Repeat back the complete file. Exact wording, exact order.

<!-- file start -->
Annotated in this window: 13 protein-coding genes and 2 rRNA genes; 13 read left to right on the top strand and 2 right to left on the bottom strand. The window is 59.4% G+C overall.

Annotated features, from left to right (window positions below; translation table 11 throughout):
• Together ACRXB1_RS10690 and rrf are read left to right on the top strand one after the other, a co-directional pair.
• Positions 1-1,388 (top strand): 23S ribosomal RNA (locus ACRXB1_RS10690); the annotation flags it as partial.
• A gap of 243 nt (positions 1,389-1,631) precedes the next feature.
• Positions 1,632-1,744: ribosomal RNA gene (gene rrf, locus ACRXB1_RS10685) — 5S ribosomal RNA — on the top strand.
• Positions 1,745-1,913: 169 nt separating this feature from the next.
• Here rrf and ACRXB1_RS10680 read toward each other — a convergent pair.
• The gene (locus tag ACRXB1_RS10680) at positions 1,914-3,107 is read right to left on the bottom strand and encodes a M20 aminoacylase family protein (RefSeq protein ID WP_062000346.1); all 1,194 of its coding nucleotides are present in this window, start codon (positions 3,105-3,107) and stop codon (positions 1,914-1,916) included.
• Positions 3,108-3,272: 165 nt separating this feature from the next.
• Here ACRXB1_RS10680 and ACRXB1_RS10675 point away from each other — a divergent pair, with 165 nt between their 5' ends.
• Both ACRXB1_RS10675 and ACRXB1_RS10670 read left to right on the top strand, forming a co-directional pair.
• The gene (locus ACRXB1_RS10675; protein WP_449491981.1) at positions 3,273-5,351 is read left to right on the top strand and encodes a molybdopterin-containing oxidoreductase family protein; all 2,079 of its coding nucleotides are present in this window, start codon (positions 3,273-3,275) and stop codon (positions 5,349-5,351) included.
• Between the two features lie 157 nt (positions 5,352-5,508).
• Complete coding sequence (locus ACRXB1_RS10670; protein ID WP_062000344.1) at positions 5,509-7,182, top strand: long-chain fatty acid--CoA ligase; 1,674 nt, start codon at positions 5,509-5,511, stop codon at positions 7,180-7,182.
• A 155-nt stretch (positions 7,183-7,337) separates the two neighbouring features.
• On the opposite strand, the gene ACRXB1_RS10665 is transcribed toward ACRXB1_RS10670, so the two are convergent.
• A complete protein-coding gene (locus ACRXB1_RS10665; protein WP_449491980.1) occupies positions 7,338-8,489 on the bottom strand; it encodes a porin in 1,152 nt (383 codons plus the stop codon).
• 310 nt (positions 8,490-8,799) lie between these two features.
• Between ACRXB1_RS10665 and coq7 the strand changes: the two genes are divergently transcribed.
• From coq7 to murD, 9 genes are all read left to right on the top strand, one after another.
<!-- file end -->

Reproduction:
Annotated in this window: 13 protein-coding genes and 2 rRNA genes; 13 read left to right on the top strand and 2 right to left on the bottom strand. The window is 59.4% G+C overall.

Annotated features, from left to right (window positions below; translation table 11 throughout):
• Together ACRXB1_RS10690 and rrf are read left to right on the top strand one after the other, a co-directional pair.
• Positions 1-1,388 (top strand): 23S ribosomal RNA (locus ACRXB1_RS10690); the annotation flags it as partial.
• A gap of 243 nt (positions 1,389-1,631) precedes the next feature.
• Positions 1,632-1,744: ribosomal RNA gene (gene rrf, locus ACRXB1_RS10685) — 5S ribosomal RNA — on the top strand.
• Positions 1,745-1,913: 169 nt separating this feature from the next.
• Here rrf and ACRXB1_RS10680 read toward each other — a convergent pair.
• The gene (locus tag ACRXB1_RS10680) at positions 1,914-3,107 is read right to left on the bottom strand and encodes a M20 aminoacylase family protein (RefSeq protein ID WP_062000346.1); all 1,194 of its coding nucleotides are present in this window, start codon (positions 3,105-3,107) and stop codon (positions 1,914-1,916) included.
• Positions 3,108-3,272: 165 nt separating this feature from the next.
• Here ACRXB1_RS10680 and ACRXB1_RS10675 point away from each other — a divergent pair, with 165 nt between their 5' ends.
• Both ACRXB1_RS10675 and ACRXB1_RS10670 read left to right on the top strand, forming a co-directional pair.
• The gene (locus ACRXB1_RS10675; protein WP_449491981.1) at positions 3,273-5,351 is read left to right on the top strand and encodes a molybdopterin-containing oxidoreductase family protein; all 2,079 of its coding nucleotides are present in this window, start codon (positions 3,273-3,275) and stop codon (positions 5,349-5,351) included.
• Between the two features lie 157 nt (positions 5,352-5,508).
• Complete coding sequence (locus ACRXB1_RS10670; protein ID WP_062000344.1) at positions 5,509-7,182, top strand: long-chain fatty acid--CoA ligase; 1,674 nt, start codon at positions 5,509-5,511, stop codon at positions 7,180-7,182.
• A 155-nt stretch (positions 7,183-7,337) separates the two neighbouring features.
• On the opposite strand, the gene ACRXB1_RS10665 is transcribed toward ACRXB1_RS10670, so the two are convergent.
• A complete protein-coding gene (locus ACRXB1_RS10665; protein WP_449491980.1) occupies positions 7,338-8,489 on the bottom strand; it encodes a porin in 1,152 nt (383 codons plus the stop codon).
• 310 nt (positions 8,490-8,799) lie between these two features.
• Between ACRXB1_RS10665 and coq7 the strand changes: the two genes are divergently transcribed.
• From coq7 to murD, 9 genes are all read left to right on the top strand, one after another.